an open letter to elizabeth zimmerman

June 29, 2011

dear elizabeth,

while generally i operate in the realm of the visible, i admit to being a bit superstitious. i was raised catholic after all. and while i recognize that you were a mere mortal when you walked this earth, your impact on the knitting world was so great that many believe your influence still holds sway from beyond the grave.

when i was little, i would pray to the appropriate saint for help with those problems that were to small to bug god directly. he or she could be counted on to answer my prayer and help me out or, if need be, file the appropriate paperwork with the big man himself. (i cannot tell you how many times st. anthony saved my ass. i’m always losing shit) but as far as i know, there’s no patron saint of knitting, and even if there were, those cats and i aren’t exactly on speaking terms these days.

so i’m coming to you for help. i’ve been utterly uninspired lately, basically since i left the hospital. i feel like a beginner again, constantly making little mistakes and not having the fortitude to cope with them. it’s left me pretty bummed and has meant i’ve had a bunch of false starts.

recently, though, i found a project that actually made me pretty happy. once again i found myself working row after row late into the night with that obsessive determination that makes my whole upper body ache and leaves that special red line on my index finger. isn’t it lovely?
finally, i had a project that reignited my passion for knitting and gave me hope that i hadn’t lost whatever talent i may have had.

or so i thought.

apparently, the joy of feeling like a knitter again eradicated my ability to access basic knowledge of how knitting works. triangular shawls are kinda my thing. i’ve knit quite a few of them. they could be the only knitted objects besides a hat where i totally understand its construction. yes, this shawl is bottom up, and i’m more into center-out, but the same principles apply. yet there i sat, knitting thousands of stitches, only ever stopping to think,

“how odd it is that there are no center decreases.” or
“i wonder when the center decreases will start. maybe in chart two.” or
“hmm, that picture looks kinda different from my shawl. must be the yarn.”

nope. not the yarn. i just completely read the chart wrong and must now rip out about a week’s worth of knitting.

of course, i could point out the flaws in the chart and its instructions that led to this error, but really i have enough experience to know better. i should have caught this one.

the enormity of this particular gaff left me paralyzed these past few days. i didn’t know how to blog about it. i couldn’t face it. i’m not sad or anything, really. it’s almost hilarious how bad i seem to be at this.

but i wanna be good again.

now, i must admit that i haven’t read any of your books, nor have i knitted any of your patterns. i live a somewhat unwholesome lifestyle filled with lustful thoughts and the f-word falling from lips about as often as “the”. you’ve no reason to help me. i doubt we have anything in common. i’m an english knitter for christ’s sake!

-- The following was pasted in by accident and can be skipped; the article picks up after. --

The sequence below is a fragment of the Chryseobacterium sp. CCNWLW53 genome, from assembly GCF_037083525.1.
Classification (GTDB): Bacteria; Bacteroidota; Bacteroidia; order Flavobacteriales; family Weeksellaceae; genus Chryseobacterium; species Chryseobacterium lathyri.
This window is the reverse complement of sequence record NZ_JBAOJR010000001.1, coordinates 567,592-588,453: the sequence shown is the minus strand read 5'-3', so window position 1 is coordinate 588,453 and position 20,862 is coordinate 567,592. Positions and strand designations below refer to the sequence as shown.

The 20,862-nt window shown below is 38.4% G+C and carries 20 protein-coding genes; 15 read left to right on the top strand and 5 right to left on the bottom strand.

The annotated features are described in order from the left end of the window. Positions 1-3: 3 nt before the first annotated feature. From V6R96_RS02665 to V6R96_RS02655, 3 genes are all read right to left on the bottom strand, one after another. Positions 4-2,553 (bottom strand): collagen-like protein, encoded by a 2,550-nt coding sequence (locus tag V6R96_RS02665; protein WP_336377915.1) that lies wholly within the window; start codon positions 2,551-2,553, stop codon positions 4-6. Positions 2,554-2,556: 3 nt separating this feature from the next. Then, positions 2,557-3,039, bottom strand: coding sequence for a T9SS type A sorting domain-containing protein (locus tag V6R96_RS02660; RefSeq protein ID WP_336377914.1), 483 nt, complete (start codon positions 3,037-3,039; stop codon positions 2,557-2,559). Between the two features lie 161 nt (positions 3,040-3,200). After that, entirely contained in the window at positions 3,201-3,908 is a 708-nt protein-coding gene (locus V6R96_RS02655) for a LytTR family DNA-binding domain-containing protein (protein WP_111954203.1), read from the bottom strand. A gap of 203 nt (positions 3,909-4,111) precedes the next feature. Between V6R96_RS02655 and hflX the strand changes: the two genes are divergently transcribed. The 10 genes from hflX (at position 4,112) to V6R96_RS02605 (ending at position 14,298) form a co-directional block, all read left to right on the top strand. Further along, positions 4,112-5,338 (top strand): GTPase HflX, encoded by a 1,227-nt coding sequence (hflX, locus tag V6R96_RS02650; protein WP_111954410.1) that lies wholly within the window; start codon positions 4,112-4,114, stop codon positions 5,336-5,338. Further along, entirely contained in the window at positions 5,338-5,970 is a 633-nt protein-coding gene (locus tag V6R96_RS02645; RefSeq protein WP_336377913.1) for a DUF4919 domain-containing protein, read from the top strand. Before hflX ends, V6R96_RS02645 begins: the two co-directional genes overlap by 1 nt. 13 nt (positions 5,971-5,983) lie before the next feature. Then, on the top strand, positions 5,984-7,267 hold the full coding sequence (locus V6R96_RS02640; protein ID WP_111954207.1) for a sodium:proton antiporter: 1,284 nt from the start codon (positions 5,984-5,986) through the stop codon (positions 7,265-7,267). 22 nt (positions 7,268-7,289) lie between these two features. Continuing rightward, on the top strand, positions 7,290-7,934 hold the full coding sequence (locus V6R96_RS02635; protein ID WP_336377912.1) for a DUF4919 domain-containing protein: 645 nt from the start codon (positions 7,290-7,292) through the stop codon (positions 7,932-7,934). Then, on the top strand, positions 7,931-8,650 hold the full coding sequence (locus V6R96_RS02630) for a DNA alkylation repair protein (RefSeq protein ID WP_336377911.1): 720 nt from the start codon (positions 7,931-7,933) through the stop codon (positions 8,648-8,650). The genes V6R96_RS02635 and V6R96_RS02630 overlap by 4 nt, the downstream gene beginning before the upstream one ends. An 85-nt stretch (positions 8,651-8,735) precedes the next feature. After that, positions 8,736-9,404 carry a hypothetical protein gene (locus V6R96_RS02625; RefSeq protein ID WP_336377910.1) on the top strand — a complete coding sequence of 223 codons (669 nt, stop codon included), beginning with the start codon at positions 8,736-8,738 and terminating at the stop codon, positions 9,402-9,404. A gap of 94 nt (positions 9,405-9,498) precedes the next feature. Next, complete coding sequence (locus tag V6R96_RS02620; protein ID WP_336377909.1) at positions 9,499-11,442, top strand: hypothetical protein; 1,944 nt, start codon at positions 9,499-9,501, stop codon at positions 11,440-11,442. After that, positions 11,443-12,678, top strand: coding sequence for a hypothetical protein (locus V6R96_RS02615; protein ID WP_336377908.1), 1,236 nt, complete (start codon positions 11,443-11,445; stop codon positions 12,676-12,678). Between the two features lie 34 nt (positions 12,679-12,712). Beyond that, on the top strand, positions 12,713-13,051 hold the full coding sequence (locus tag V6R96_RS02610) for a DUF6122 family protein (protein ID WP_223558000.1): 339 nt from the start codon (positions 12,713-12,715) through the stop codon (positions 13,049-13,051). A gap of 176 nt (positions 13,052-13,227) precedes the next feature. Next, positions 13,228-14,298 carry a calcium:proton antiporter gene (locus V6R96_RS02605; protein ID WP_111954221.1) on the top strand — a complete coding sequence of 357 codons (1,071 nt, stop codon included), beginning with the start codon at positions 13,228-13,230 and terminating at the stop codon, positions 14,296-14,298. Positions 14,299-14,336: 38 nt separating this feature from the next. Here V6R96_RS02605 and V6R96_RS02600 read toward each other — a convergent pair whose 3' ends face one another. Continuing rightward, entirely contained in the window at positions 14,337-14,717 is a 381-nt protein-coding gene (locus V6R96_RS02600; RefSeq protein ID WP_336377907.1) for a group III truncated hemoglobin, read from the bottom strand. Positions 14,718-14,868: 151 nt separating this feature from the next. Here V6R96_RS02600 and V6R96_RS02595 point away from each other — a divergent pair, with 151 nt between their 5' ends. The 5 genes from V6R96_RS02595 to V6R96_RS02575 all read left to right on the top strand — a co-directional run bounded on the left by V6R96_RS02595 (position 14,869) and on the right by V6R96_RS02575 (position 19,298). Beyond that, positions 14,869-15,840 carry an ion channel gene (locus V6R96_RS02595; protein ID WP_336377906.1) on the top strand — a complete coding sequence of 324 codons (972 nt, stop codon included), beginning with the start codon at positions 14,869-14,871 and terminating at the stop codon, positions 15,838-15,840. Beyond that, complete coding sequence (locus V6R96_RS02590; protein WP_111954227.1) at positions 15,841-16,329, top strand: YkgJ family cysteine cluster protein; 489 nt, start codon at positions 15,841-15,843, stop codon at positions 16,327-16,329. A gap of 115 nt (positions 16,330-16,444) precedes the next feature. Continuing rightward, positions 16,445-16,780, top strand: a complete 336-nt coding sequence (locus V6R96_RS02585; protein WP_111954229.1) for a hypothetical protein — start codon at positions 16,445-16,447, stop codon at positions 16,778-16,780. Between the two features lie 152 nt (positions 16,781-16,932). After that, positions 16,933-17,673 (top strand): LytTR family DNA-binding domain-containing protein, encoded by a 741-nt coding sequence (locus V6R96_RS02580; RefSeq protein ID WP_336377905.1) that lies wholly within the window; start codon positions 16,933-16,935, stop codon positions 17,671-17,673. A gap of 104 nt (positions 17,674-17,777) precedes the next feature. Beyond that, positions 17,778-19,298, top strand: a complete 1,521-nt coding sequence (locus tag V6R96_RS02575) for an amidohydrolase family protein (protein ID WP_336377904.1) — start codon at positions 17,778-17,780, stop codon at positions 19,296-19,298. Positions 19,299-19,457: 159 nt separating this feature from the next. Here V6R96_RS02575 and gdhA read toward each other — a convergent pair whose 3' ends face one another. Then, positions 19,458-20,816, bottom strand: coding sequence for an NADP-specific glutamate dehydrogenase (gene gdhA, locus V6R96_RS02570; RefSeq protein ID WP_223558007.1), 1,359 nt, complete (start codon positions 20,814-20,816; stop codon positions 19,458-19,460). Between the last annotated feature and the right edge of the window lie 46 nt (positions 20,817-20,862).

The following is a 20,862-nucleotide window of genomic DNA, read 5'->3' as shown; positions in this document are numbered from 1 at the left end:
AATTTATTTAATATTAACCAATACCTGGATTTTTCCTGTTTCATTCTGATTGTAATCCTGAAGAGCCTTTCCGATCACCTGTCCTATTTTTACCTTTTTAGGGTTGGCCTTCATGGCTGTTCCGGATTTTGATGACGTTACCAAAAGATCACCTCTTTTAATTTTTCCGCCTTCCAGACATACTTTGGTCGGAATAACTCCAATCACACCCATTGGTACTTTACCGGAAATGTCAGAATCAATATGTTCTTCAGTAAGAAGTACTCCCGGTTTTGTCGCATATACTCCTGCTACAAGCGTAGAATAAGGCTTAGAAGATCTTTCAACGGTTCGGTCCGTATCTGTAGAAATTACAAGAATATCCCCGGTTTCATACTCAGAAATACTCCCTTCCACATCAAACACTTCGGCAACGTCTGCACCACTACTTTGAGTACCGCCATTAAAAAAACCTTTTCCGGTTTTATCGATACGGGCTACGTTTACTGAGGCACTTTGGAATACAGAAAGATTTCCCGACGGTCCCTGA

but here’s the thing. i’ve got nowhere else to turn. i literally think my only option is to address the spirit of a dead woman who, if she ever met me, would probably frown. please, liz. just tell me what i should cast on. tell me what i need to do get back on track. i’ll burn incense, chant, dance naked under the full moon, whatever. tell me who to blow and i’m there!

because i don’t want to lose knitting. i love it.
and crochet just ain’t gonna cut it for me.

sincerely yours,


p.s. i’d appreciate it if you’d keep this particular failure between you and me. wouldn’t want it getting out that i’m not the perfect knitter i pretend to be.

15 Responses to “an open letter to elizabeth zimmerman”

  1. Kelli Says:

    Mojo ebbs and flows. Don’t think too hard about it. It will return. I miss you. Come knit with me for awhile. *kiss*

  2. Erin Says:

    OK, first off…I absolutely love your new project. The color, texture, and stitch definition look just beautiful; the picture kind of made me gasp with envy. I long to knit something like that soon, but unfortunately I suffer from hot summer hands which make wool like kryptonite to Superman.

    Secondly, I get where you are coming from: you’re in a funk. You see I had brain surgery three years ago and spent an entire summer staring at bugs on my porch. Time flew by like a timewarp in a weird movie sequence, and then it seemed that suddenly things got better. So my advice to you: embrace your funk. Do what you can do best and be kind to yourself. I don’t know you, but I do eagerly look forward to your posts/adventures/crafty ways…to me (and I am so sure many, many others), you matter!

    “Life is not suffering; it’s just that you will suffer it, rather than enjoy it, until you let go of your mind’s attachments and just go for the ride.” – from The Way of the Peaceful Warrior

  3. happymousefairy Says:

    Wow, that yarn and pattern is lovely!

    I admire your ability to be eloquent in that situation – I’m afraid I get all ranty and sullen and things (soft ones, I’m not that bad) get thrown… and my sentence construction runs away to quiver in a corner somewhere until I’ve calmed down again…

    Good luck finding a project, I hope you get an EZ answer – and thanks for giving me something to grin about for a few minutes while I break from a bit of work 🙂

  4. Bonnie Says: